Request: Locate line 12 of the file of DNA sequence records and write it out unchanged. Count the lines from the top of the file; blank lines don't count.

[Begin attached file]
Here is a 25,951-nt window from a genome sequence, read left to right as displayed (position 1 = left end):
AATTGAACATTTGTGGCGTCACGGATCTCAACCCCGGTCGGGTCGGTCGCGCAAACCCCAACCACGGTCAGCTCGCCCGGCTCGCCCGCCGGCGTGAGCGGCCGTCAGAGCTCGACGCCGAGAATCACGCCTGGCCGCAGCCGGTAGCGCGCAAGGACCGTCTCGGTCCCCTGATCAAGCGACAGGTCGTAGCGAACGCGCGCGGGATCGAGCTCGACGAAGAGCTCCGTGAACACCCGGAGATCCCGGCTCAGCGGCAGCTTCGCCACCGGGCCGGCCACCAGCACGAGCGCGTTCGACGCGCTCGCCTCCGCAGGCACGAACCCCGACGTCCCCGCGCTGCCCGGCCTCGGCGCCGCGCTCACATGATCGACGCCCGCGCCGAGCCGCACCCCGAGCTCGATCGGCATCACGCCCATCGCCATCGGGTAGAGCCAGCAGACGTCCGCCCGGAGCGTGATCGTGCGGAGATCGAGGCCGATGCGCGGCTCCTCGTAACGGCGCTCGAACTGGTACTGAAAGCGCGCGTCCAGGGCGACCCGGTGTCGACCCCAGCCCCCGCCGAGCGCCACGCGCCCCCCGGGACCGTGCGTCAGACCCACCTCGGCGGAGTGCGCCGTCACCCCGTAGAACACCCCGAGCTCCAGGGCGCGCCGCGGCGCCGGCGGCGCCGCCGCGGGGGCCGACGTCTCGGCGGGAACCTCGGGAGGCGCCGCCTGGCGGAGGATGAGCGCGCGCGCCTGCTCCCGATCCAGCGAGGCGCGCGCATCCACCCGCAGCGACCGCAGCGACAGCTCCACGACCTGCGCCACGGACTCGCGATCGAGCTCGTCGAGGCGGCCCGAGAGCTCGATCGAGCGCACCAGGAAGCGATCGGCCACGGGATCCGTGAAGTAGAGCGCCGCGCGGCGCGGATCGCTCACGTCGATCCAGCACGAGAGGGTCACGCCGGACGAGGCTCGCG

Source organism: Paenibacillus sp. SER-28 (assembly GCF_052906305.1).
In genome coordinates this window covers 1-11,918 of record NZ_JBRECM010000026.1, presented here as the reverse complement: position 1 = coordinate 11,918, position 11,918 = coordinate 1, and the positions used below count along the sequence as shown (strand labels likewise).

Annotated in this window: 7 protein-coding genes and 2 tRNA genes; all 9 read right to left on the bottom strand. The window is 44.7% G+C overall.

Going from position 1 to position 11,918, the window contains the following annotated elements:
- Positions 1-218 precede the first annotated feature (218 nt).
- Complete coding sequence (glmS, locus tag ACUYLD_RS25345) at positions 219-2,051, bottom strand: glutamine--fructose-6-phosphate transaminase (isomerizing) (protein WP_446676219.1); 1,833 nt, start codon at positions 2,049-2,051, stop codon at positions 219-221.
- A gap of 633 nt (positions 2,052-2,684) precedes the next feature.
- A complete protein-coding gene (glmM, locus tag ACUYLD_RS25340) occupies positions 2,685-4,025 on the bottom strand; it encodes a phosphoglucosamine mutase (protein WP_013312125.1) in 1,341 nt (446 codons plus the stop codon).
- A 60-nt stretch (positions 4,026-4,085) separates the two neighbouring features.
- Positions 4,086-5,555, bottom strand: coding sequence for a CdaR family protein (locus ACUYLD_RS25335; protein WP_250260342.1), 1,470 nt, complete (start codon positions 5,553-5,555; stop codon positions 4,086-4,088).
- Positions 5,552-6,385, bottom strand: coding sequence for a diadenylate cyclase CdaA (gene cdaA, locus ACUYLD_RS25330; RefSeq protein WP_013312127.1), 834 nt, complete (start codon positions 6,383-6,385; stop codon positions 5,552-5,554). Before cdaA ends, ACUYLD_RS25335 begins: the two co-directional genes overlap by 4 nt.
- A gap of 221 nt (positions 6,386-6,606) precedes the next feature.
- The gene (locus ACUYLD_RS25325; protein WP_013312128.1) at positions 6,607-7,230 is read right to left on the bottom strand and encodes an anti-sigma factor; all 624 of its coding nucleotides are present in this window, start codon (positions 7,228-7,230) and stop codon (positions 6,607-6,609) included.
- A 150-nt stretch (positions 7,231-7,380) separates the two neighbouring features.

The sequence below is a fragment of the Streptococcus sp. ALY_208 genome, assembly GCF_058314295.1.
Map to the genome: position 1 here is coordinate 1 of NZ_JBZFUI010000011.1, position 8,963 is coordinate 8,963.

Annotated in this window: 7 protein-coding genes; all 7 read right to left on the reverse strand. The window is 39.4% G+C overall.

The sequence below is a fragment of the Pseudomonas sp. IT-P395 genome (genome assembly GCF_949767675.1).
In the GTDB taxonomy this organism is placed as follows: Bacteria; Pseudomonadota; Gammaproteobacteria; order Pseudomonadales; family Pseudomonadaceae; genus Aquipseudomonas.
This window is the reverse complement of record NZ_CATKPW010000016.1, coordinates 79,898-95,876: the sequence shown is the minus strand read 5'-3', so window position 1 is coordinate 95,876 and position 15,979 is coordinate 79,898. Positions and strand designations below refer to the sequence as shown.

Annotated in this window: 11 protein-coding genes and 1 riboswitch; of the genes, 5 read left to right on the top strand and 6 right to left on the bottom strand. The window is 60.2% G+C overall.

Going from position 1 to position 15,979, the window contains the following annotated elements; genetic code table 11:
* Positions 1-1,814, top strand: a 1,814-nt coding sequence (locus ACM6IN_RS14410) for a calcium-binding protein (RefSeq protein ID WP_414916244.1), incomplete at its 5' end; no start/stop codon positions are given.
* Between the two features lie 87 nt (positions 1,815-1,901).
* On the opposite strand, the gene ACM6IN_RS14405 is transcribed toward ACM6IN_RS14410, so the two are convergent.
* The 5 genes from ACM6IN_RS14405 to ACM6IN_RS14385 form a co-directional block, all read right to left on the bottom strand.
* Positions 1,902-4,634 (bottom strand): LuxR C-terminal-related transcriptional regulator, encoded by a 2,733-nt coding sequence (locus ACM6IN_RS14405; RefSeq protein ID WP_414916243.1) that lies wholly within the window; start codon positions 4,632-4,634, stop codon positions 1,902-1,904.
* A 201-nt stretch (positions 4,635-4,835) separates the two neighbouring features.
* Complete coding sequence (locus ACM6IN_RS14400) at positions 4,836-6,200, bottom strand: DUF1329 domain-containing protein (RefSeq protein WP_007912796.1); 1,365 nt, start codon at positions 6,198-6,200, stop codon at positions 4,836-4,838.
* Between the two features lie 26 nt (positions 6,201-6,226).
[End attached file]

- Positions 4,086-5,555, bottom strand: coding sequence for a CdaR family protein (locus ACUYLD_RS25335; protein WP_250260342.1), 1,470 nt, complete (start codon positions 5,553-5,555; stop codon positions 4,086-4,088).